Second, let's assume that there is publication of your innovation after your date of invention but before you have filed a patent application. In such cases, the U.S. provides a one-year grace period for filing a patent application. Accordingly, if you or your company published your innovation (whether intentionally or unintentionally) or, for that matter, a third party publishes it, you have one year from that date to file a patent application in the U.S. and seek patent protection. Often, the engineer does not appreciate this and wrongfully determines that upon publication, patentability of the innovation in the U.S. is lost.

As a corollary to this, any prior art that describes your invention and that has been published for more than a year serves as an absolute bar to the patentability of your innovation.

Two common activities that will prevent patenting of an innovation in the U.S. are (1) if the medical device was sold or offered for sale in the U.S. more than one year prior to the date the patent application is filed with the U.S. Patent and Trademark Office (USPTO) and (2) if the innovation was in public use for more than one year prior to the date the patent application is filed with the USPTO. See "Case in Point: Sales Offer." article at end.

While there are other more esoteric caveats in the law that limit patentability of an innovation, the two activities listed above are those that occur most often. If you are aware of either one occurring, you must immediately convey this to your intellectual property counsel so that a proper analysis can be made as to whether the innovation is still patentable and, if so, what is the date by which the patent application must be filed in the USPTO.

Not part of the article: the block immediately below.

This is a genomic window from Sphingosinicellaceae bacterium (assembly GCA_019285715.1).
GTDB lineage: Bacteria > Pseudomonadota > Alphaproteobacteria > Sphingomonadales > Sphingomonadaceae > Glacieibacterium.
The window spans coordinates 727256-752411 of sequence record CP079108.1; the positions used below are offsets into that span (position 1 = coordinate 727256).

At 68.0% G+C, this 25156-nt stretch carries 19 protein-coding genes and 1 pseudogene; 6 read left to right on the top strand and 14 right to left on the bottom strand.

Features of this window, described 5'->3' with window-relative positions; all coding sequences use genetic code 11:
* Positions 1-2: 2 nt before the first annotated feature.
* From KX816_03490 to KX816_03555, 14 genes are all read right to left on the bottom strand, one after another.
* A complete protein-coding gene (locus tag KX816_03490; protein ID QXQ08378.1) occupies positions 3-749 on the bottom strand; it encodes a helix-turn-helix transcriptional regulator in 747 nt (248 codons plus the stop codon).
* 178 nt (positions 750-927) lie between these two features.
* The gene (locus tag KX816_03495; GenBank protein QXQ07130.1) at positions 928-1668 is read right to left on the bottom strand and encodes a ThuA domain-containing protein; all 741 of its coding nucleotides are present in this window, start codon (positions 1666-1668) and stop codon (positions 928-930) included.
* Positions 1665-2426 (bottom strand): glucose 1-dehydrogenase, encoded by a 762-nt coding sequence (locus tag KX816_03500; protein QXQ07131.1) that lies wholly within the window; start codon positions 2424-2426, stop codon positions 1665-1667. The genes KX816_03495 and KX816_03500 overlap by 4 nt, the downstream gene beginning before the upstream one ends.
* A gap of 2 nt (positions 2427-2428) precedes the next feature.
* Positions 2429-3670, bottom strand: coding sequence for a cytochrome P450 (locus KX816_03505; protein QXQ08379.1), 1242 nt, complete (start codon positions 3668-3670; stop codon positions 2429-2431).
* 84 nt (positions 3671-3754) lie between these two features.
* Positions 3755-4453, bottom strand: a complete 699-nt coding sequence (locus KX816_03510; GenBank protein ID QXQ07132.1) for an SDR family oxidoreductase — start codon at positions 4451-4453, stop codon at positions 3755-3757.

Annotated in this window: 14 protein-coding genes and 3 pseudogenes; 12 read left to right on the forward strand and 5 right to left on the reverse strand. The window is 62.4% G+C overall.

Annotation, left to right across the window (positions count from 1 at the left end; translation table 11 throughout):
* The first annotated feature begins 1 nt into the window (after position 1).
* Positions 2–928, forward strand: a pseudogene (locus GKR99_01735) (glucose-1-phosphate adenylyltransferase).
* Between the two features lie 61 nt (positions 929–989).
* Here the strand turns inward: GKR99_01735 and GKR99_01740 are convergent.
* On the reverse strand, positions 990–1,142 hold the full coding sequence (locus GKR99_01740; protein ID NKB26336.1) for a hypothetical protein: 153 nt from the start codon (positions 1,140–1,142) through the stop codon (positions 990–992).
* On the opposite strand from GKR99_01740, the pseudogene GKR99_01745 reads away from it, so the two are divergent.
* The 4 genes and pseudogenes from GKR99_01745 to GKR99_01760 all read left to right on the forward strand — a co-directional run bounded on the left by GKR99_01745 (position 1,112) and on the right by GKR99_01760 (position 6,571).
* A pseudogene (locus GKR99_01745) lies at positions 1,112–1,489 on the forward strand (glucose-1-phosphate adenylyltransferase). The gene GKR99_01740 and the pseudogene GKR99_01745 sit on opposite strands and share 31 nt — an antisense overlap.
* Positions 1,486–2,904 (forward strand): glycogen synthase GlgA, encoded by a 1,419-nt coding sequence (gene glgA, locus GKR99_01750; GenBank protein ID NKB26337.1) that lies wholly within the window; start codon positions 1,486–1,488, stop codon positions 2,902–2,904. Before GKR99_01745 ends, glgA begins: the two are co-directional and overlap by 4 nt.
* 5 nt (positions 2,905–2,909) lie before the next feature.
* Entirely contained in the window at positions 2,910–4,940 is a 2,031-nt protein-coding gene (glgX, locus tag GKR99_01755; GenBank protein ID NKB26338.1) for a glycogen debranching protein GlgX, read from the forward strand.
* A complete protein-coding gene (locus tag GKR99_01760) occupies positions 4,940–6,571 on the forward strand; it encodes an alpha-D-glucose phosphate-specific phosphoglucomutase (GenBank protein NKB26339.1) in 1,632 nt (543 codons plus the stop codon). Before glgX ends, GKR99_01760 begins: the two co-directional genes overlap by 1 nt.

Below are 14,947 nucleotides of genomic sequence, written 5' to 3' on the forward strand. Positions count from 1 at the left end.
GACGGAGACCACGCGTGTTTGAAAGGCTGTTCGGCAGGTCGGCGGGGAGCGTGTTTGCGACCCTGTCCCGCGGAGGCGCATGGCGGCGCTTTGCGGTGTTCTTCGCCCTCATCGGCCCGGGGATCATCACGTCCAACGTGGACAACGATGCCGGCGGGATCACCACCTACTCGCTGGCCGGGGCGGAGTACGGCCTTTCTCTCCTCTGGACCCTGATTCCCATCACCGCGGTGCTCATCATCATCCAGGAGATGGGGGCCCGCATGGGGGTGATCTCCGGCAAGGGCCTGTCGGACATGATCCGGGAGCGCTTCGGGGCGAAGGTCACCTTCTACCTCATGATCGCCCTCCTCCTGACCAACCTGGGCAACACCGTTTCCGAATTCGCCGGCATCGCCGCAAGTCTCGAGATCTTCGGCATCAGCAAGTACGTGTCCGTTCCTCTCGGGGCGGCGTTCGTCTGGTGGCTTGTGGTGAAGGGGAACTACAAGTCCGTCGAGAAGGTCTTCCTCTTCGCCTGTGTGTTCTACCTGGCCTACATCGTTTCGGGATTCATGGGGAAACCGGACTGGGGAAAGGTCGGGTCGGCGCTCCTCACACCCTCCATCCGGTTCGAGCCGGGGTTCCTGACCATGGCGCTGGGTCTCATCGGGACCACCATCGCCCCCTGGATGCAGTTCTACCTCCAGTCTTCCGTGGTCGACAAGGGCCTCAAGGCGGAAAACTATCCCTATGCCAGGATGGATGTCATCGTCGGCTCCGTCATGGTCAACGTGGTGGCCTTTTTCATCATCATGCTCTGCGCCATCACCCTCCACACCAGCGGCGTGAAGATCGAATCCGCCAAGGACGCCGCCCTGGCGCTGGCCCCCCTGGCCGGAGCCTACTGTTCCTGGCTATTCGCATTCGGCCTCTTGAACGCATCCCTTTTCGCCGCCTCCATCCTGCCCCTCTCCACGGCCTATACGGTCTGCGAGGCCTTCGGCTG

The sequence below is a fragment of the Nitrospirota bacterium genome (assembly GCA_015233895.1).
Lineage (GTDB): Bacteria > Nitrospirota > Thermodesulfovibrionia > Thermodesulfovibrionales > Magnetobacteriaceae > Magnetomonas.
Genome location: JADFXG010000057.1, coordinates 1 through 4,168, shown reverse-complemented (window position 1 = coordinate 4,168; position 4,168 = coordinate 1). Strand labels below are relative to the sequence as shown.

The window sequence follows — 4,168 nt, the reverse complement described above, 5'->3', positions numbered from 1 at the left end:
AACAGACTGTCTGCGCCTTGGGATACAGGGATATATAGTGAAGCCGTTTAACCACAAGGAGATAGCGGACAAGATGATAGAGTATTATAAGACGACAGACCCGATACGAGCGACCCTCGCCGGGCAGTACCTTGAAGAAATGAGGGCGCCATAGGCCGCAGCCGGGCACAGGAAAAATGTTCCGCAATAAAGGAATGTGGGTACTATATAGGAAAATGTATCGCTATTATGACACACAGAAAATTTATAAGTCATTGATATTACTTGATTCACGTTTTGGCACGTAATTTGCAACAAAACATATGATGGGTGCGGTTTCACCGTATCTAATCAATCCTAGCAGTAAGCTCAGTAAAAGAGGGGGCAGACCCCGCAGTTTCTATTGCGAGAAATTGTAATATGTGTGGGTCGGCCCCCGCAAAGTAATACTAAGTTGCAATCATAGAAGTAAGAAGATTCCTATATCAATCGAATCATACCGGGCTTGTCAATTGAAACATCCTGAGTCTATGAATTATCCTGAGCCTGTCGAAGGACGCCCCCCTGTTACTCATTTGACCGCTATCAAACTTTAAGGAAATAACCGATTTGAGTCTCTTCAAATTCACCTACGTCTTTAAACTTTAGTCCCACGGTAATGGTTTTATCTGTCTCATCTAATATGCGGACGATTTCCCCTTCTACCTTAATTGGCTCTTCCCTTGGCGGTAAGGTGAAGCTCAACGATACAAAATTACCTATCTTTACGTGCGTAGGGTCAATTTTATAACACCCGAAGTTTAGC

Non-Obviousness
The third requirement of patentability of your innovation is that your innovation must be non-obvious over the prior art at the time of your invention. This requirement recognizes the one-year grace period set forth above. Careful attention must be paid to when the publication occurred and when your innovation was invented.

It is the responsibility of the USPTO to establish that your innovation is obvious under the law. If the USPTO is unable to do so, the innovation is deemed to be non-obvious.

Obviousness is determined by reference to the mythical person of ordinary skill in the relevant art having knowledge of all available prior art. Accordingly, the USPTO typically relies upon one or more prior art references to assert that your innovation is obvious. In most cases, the obviousness or non-obviousness of your innovation is the ultimate yardstick as to whether a patent will be granted. As such, the courts have established legal guidelines to determine whether your innovation is obvious or not.

These guidelines include (1) whether the person of ordinary skill would be motivated to modify the prior art to arrive at your innovation and (2) whether there is a reasonable basis for the person of ordinary skill to predict success in the device arrived at by making these modifications to the prior art.

If the USPTO successfully asserts that your innovation is obvious in view of the principles articulated above, such an assertion is not determinative of the issue. As noted above, the USPTO has the burden of establishing the obviousness of the innovation. Once that burden has been met, then the onus shifts to the engineer and intellectual property counsel to establish the patentability of the innovation. If they are unable to do so, then the innovation is deemed obvious.